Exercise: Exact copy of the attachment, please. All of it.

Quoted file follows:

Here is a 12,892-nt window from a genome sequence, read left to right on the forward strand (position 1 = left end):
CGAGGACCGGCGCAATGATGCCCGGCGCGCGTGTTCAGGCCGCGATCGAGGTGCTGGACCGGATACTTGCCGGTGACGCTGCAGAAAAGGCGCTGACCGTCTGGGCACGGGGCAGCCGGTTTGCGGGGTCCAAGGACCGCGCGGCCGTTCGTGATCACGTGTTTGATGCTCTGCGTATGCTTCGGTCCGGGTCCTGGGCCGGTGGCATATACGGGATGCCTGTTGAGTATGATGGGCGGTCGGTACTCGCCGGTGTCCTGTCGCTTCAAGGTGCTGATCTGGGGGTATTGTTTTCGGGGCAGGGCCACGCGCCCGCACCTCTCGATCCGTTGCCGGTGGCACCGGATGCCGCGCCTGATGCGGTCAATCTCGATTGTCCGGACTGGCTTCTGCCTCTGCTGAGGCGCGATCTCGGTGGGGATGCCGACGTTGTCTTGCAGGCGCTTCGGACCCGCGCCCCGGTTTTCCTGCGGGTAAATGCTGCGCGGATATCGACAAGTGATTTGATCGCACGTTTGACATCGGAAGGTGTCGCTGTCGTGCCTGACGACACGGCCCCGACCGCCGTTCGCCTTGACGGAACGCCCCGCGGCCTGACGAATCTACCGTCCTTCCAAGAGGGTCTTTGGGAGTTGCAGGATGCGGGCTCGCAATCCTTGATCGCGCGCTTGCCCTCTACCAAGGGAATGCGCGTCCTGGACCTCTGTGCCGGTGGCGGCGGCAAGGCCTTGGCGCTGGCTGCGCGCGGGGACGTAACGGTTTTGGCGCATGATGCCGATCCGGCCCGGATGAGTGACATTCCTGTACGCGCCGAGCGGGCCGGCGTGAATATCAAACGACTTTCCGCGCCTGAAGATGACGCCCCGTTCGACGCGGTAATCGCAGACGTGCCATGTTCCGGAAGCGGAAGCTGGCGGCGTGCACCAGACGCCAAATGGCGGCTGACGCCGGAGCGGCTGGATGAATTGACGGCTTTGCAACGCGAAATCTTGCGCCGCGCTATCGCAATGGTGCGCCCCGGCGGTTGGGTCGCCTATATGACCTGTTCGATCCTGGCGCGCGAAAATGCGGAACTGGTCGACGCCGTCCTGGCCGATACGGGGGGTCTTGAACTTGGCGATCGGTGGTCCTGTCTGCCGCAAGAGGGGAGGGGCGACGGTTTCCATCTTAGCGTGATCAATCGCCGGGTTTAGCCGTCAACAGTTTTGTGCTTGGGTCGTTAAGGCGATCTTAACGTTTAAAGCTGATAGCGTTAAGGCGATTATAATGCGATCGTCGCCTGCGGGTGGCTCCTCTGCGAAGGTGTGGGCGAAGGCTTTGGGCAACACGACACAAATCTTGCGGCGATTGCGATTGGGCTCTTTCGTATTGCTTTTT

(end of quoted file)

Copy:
Here is a 12,892-nt window from a genome sequence, read left to right on the forward strand (position 1 = left end):
CGAGGACCGGCGCAATGATGCCCGGCGCGCGTGTTCAGGCCGCGATCGAGGTGCTGGACCGGATACTTGCCGGTGACGCTGCAGAAAAGGCGCTGACCGTCTGGGCACGGGGCAGCCGGTTTGCGGGGTCCAAGGACCGCGCGGCCGTTCGTGATCACGTGTTTGATGCTCTGCGTATGCTTCGGTCCGGGTCCTGGGCCGGTGGCATATACGGGATGCCTGTTGAGTATGATGGGCGGTCGGTACTCGCCGGTGTCCTGTCGCTTCAAGGTGCTGATCTGGGGGTATTGTTTTCGGGGCAGGGCCACGCGCCCGCACCTCTCGATCCGTTGCCGGTGGCACCGGATGCCGCGCCTGATGCGGTCAATCTCGATTGTCCGGACTGGCTTCTGCCTCTGCTGAGGCGCGATCTCGGTGGGGATGCCGACGTTGTCTTGCAGGCGCTTCGGACCCGCGCCCCGGTTTTCCTGCGGGTAAATGCTGCGCGGATATCGACAAGTGATTTGATCGCACGTTTGACATCGGAAGGTGTCGCTGTCGTGCCTGACGACACGGCCCCGACCGCCGTTCGCCTTGACGGAACGCCCCGCGGCCTGACGAATCTACCGTCCTTCCAAGAGGGTCTTTGGGAGTTGCAGGATGCGGGCTCGCAATCCTTGATCGCGCGCTTGCCCTCTACCAAGGGAATGCGCGTCCTGGACCTCTGTGCCGGTGGCGGCGGCAAGGCCTTGGCGCTGGCTGCGCGCGGGGACGTAACGGTTTTGGCGCATGATGCCGATCCGGCCCGGATGAGTGACATTCCTGTACGCGCCGAGCGGGCCGGCGTGAATATCAAACGACTTTCCGCGCCTGAAGATGACGCCCCGTTCGACGCGGTAATCGCAGACGTGCCATGTTCCGGAAGCGGAAGCTGGCGGCGTGCACCAGACGCCAAATGGCGGCTGACGCCGGAGCGGCTGGATGAATTGACGGCTTTGCAACGCGAAATCTTGCGCCGCGCTATCGCAATGGTGCGCCCCGGCGGTTGGGTCGCCTATATGACCTGTTCGATCCTGGCGCGCGAAAATGCGGAACTGGTCGACGCCGTCCTGGCCGATACGGGGGGTCTTGAACTTGGCGATCGGTGGTCCTGTCTGCCGCAAGAGGGGAGGGGCGACGGTTTCCATCTTAGCGTGATCAATCGCCGGGTTTAGCCGTCAACAGTTTTGTGCTTGGGTCGTTAAGGCGATCTTAACGTTTAAAGCTGATAGCGTTAAGGCGATTATAATGCGATCGTCGCCTGCGGGTGGCTCCTCTGCGAAGGTGTGGGCGAAGGCTTTGGGCAACACGACACAAATCTTGCGGCGATTGCGATTGGGCTCTTTCGTATTGCTTTTT